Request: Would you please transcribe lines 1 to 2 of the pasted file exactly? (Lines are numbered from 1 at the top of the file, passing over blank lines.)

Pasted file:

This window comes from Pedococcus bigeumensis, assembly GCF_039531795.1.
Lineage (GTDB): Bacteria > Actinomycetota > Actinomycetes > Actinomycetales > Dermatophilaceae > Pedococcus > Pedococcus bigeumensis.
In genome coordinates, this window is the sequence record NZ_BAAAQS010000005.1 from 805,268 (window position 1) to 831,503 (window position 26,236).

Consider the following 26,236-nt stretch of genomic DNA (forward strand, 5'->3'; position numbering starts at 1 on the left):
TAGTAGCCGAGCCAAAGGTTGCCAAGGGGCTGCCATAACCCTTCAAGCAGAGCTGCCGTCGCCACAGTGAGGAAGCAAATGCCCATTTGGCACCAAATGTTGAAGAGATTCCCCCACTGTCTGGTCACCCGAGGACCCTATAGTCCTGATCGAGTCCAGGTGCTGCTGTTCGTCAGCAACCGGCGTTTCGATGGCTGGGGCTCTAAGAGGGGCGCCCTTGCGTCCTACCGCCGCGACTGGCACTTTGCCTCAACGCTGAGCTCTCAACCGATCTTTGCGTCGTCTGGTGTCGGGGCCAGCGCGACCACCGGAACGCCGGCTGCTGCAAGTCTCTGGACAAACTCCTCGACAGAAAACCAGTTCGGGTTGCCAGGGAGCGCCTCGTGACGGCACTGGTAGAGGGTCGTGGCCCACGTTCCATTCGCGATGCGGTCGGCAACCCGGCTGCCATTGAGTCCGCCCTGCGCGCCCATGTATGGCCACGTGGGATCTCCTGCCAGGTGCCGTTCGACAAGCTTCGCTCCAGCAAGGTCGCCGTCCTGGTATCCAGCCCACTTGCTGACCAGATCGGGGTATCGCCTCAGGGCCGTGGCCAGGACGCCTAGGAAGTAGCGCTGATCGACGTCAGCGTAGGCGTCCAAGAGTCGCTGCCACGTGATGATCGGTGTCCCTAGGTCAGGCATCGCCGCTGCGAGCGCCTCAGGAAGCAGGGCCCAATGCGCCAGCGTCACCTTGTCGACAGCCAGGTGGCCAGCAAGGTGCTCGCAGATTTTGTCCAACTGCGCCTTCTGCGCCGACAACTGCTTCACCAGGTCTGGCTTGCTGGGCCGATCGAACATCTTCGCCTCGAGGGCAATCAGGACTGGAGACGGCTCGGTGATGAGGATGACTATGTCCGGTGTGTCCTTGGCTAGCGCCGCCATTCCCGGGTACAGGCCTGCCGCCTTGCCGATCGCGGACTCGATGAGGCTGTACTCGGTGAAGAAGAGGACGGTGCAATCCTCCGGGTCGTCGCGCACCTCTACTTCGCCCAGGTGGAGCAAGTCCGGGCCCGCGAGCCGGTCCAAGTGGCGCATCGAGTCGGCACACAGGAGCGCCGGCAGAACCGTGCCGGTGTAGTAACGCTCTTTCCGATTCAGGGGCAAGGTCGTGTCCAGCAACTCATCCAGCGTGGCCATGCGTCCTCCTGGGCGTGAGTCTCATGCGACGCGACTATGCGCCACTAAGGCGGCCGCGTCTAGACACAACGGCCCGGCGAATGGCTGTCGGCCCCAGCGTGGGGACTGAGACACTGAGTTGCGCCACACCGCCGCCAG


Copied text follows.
This window comes from Pedococcus bigeumensis, assembly GCF_039531795.1.
Lineage (GTDB): Bacteria > Actinomycetota > Actinomycetes > Actinomycetales > Dermatophilaceae > Pedococcus > Pedococcus bigeumensis.